He said, in a speech he gave in April of this year, that he supported the practice.
Propaganda has been used around the world as a powerful tool by many governments since the invention of the printing press and the spread of literacy. It’s been used to do everything from motivating a nation’s civilians to rally behind a war effort to encouraging bigotry toward ‘undesirable’ segments of a population.
Americans like to think that the government doesn’t produce propaganda for their consumption, except for the usual, things like recruiting posters for the armed forces and similar pieces. However, Richard Stengel, who served as Under Secretary of State for Public Diplomacy and Public Affairs during the Obama administration, not only said he supported government producing “propaganda” for American citizens, but that he was what people jokingly referred to as ‘chief propagandist.’
Was he trying to say that Americans are dolts who could be ‘easily controlled,’ or who should be easily controlled?
Richard Stengel has spent a lot of time as a writer in the United States. The Rhodes Scholar joined Time Magazine in 1981, and stayed there until 1999, when he left to be a chief adviser and speechwriter for Bill Bradley, who failed to get the democrat nomination for the 2000 presidential election.
In 2000, he returned to the magazine that had paid his bills before, and became the managing editor for four years, until he left to become the President and CEO of the National Constitution Center in Philadelphia, Pennsylvania,
This is the same man who, during an April 2018 forum about ‘fake news,’ held by the Council on Foreign Relations, said that he was in support of the “use of propaganda on American citizens.”
That act overturned a legal prohibition against domestic propaganda in the United States that had been in place since the Smith-Mundt Act of 1948.
Specifically, it allowed the government to authorize the domestic distribution of ‘material’ about the United States of America that was primarily intended for consumption by foreign audiences.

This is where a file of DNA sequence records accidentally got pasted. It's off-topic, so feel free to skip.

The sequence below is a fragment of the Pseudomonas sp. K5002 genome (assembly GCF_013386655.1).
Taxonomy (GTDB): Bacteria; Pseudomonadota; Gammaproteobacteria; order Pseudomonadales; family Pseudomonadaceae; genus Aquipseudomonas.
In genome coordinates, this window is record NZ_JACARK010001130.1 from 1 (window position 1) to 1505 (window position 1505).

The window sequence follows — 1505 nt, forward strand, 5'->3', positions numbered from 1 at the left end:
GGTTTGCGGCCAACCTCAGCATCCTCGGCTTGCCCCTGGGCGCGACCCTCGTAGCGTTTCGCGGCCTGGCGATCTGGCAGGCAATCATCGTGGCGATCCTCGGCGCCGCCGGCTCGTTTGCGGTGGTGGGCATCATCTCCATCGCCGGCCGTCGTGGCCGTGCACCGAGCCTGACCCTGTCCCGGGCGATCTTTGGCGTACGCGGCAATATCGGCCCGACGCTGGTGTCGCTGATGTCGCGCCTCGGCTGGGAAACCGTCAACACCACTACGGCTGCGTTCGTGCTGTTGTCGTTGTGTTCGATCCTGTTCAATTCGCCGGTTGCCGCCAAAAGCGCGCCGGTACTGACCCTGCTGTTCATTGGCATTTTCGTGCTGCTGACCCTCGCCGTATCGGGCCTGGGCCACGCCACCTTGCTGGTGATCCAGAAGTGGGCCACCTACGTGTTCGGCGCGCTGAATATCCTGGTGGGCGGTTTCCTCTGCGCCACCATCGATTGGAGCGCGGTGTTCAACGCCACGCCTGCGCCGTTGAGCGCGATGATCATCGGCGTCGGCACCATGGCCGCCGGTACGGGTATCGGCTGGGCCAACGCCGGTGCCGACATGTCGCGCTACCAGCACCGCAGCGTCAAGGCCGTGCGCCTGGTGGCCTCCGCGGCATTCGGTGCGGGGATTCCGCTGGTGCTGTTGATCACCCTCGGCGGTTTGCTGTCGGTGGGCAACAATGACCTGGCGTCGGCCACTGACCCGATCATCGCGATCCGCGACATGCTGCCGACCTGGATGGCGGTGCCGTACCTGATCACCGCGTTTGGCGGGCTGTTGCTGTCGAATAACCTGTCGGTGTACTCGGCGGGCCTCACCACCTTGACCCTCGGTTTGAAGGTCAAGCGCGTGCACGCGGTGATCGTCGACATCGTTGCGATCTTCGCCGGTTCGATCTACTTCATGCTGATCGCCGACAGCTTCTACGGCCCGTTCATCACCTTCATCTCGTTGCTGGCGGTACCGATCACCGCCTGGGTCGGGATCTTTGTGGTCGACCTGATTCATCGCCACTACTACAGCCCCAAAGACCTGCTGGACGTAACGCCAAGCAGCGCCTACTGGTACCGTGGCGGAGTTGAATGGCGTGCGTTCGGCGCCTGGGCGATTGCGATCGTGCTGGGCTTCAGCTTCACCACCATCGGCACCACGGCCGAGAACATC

An unnamed official in the Pentagon at the time said that the law would remove protections for American citizens, while also removing oversight for the people who would put out this kind of information.
This act was originally passed in response to a number of worries, which date back as far as the Woodrow Wilson presidential administration.
Specifically, the organization was trying to support American involvement in the war, which more than a few Americans suggested was a European war which the nation didn’t need to have any part of.
In 1946, democrat Representative from New York Sol Bloom introduced a bill that would allow the government, via the Secretary of State, to fund the production, through both private and public organizations, of ‘informational’ pieces.
This bill began to solidify an opposition to the practice of propagandizing the American people. Eventually, that resulted in the 1948 Smith-Mundt bill being passed into law.
Now, less than seventy years later, the American public is again ‘fair game,’ it would seem, for the government to propagandize.
It’s not bad enough that the Obama administration did things like lie to the American people about the cause of the riots in Libya (claiming that it was some YouTube video by some no-name content creator instead of a planned terrorist attack to take out an American ambassador).
Many people feel that the government doesn’t need to be in the business of producing propaganda pieces disguised as ‘news reports.’
Sometimes, politicians give the federal government, and executive agencies like the State Department, powers that they know could easily be abused. They do this because they see that their preferred ‘team’ is in power, and they have a hard time believing that the other party could ever wrest power away from them again.
All that does is create an opportunity for the other side to abuse the same powers the next time the occupant of the White House changes.